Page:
So, there you have it. My story. The story of a loyal customer who is no longer planning on purchasing a new mobile terminal from a company like movistar. No matter which terminal. The story of a loyal customer who is even considering, very carefully, moving away from his current ADSL provider, because it is part of the same company. So my search has started. And probably there will not be a way back! At least, not until they change and start learning what decent and good customer service is all about.
You may be wondering by now how does it affect my relationship, as a converted and loyal customer, with Apple, right? Well, after four iPods, one 3G iPhone, two MacBook Pros, one Time Capsule, and a couple of other Apple gadgets, that relationship is now destroyed. Completely. It is probably going to be a long while before I purchase any Apple product. As clear and simple as that. By the time I am "eligible" again to purchase this 3GS I will probably have a new mobile provider, with a new terminal. Hopefully, with a vendor that understands what good customer service is like. One with which I would not have got a strong feeling that I have been ripped off all along. One that has managed to earn my trust and loyalty, versus destroying it all together in 1000 pieces in a split second, just because they decided to partner with the wrong vendor. Yes, dear Apple, that’s how you have managed to destroy your prestigious brand with yours truly with a simple word: movistar.
(Oh, don’t worry, I won’t expect an answer, nor will I want it either, from you, my no longer dear Apple, and certainly not from you, movistar. You have already done a fine job yesterday in turning me away for a long while from you both, to the point where I would also be sharing these very same experiences with those very same folks who are about to make the same mistake I made over nearly a year ago. Hopefully, they won’t go that far!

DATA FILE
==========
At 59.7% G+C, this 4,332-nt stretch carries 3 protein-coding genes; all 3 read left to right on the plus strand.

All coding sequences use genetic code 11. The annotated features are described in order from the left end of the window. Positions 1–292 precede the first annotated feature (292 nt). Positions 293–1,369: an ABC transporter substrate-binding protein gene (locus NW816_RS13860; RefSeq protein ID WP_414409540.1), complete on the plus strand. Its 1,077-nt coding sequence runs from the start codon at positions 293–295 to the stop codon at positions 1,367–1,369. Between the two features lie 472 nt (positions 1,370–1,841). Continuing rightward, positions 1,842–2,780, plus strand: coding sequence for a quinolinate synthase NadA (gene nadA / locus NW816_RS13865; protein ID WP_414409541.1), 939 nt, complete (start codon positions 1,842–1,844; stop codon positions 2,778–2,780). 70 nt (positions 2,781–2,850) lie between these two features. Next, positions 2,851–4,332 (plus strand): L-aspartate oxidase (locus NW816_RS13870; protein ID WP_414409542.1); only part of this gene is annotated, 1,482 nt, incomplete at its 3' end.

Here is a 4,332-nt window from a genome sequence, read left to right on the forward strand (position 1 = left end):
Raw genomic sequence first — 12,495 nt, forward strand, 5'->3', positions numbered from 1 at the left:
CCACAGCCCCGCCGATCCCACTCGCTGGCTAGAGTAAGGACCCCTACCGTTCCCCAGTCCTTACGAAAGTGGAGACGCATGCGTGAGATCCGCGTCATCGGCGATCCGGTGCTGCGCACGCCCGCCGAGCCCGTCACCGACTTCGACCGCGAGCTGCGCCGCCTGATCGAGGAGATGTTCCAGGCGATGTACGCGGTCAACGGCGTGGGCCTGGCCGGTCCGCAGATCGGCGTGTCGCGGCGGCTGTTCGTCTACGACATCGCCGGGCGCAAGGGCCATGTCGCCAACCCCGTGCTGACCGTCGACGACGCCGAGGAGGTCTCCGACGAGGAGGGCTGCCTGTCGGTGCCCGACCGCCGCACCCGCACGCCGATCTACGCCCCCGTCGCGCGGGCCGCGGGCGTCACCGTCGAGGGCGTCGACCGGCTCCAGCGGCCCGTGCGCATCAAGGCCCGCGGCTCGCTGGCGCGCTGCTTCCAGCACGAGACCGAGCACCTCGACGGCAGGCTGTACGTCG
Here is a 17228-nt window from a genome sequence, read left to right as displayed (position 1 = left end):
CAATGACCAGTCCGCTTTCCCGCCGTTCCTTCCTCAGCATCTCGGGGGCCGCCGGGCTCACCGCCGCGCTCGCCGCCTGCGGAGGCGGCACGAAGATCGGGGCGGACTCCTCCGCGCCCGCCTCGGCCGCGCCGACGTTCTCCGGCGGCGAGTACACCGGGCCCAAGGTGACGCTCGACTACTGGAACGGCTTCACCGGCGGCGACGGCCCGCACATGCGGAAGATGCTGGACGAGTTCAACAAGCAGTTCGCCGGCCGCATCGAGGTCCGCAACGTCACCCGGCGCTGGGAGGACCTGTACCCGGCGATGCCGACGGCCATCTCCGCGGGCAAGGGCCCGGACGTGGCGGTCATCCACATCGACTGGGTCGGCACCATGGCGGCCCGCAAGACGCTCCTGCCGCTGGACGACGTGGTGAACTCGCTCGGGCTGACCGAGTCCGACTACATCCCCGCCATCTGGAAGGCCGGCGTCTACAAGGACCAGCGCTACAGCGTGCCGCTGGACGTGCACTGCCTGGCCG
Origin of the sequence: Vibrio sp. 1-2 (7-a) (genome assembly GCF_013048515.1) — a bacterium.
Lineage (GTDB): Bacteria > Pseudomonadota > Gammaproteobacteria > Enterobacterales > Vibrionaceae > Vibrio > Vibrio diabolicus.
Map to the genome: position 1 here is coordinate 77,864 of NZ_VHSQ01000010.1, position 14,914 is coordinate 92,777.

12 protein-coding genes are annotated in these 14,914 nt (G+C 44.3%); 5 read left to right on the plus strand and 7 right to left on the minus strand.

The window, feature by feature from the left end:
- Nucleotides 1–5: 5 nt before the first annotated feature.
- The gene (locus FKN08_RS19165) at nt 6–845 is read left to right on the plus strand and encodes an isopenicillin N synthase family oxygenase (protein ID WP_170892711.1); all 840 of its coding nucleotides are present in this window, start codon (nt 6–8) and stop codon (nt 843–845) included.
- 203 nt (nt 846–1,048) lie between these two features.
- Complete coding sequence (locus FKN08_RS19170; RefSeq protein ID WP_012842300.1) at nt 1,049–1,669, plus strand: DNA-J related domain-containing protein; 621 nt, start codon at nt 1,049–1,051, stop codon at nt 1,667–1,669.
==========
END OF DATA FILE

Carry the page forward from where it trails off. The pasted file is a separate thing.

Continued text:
Thanks, but no thanks! Hope you will learn one day how to treat your customers properly, because right now there is plenty of room for improvement, starting with making much better decisions altogether about who your business partners should be. Perhaps movistar, in Spain, was not the best choice after all… So it’s time to put a stop to it. There’s a lesson learned there for all of us. Including you, my no longer beloved Apple, and me. I think it’s too late for movistar already…)
Tags: Apple, iPhone, 3G, 3GS, Terminals, Gadgets, Mobile Phones, Phones, Dennis Howlett, Irregular Enterprise, Customer Service, Excellence, Loyalty, Stories, Customer Experiences, Vendors, Movistar, Telefonica, Customer Service Center, Customer Representative, Sales, Contracts, Penalties, Brands, Branding, Corporate Brand, Lack of Customer Service, Constructive Feedback
9 thoughts on “How to Kill the Apple Brand with a Single Keyword: Movistar”
Your restraint in describing consumer frustration is admirable. (I assume your cooling-off period before blogging helped).